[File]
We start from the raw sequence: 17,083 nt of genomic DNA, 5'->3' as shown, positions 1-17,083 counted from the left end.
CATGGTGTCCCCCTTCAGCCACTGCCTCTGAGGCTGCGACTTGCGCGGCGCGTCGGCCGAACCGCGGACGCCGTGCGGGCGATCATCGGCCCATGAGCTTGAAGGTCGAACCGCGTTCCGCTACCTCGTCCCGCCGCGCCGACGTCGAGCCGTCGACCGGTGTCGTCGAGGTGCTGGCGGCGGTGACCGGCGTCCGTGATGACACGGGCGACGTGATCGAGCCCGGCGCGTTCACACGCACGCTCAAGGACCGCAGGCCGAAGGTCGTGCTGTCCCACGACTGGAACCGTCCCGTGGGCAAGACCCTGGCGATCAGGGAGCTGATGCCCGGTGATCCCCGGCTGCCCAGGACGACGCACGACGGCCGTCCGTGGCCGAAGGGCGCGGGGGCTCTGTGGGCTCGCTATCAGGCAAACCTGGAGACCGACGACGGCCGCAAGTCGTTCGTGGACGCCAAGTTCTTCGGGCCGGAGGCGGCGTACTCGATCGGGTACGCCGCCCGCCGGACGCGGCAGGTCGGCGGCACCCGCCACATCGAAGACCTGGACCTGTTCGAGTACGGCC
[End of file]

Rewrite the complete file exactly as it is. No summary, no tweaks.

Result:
We start from the raw sequence: 17,083 nt of genomic DNA, 5'->3' as shown, positions 1-17,083 counted from the left end.
CATGGTGTCCCCCTTCAGCCACTGCCTCTGAGGCTGCGACTTGCGCGGCGCGTCGGCCGAACCGCGGACGCCGTGCGGGCGATCATCGGCCCATGAGCTTGAAGGTCGAACCGCGTTCCGCTACCTCGTCCCGCCGCGCCGACGTCGAGCCGTCGACCGGTGTCGTCGAGGTGCTGGCGGCGGTGACCGGCGTCCGTGATGACACGGGCGACGTGATCGAGCCCGGCGCGTTCACACGCACGCTCAAGGACCGCAGGCCGAAGGTCGTGCTGTCCCACGACTGGAACCGTCCCGTGGGCAAGACCCTGGCGATCAGGGAGCTGATGCCCGGTGATCCCCGGCTGCCCAGGACGACGCACGACGGCCGTCCGTGGCCGAAGGGCGCGGGGGCTCTGTGGGCTCGCTATCAGGCAAACCTGGAGACCGACGACGGCCGCAAGTCGTTCGTGGACGCCAAGTTCTTCGGGCCGGAGGCGGCGTACTCGATCGGGTACGCCGCCCGCCGGACGCGGCAGGTCGGCGGCACCCGCCACATCGAAGACCTGGACCTGTTCGAGTACGGCC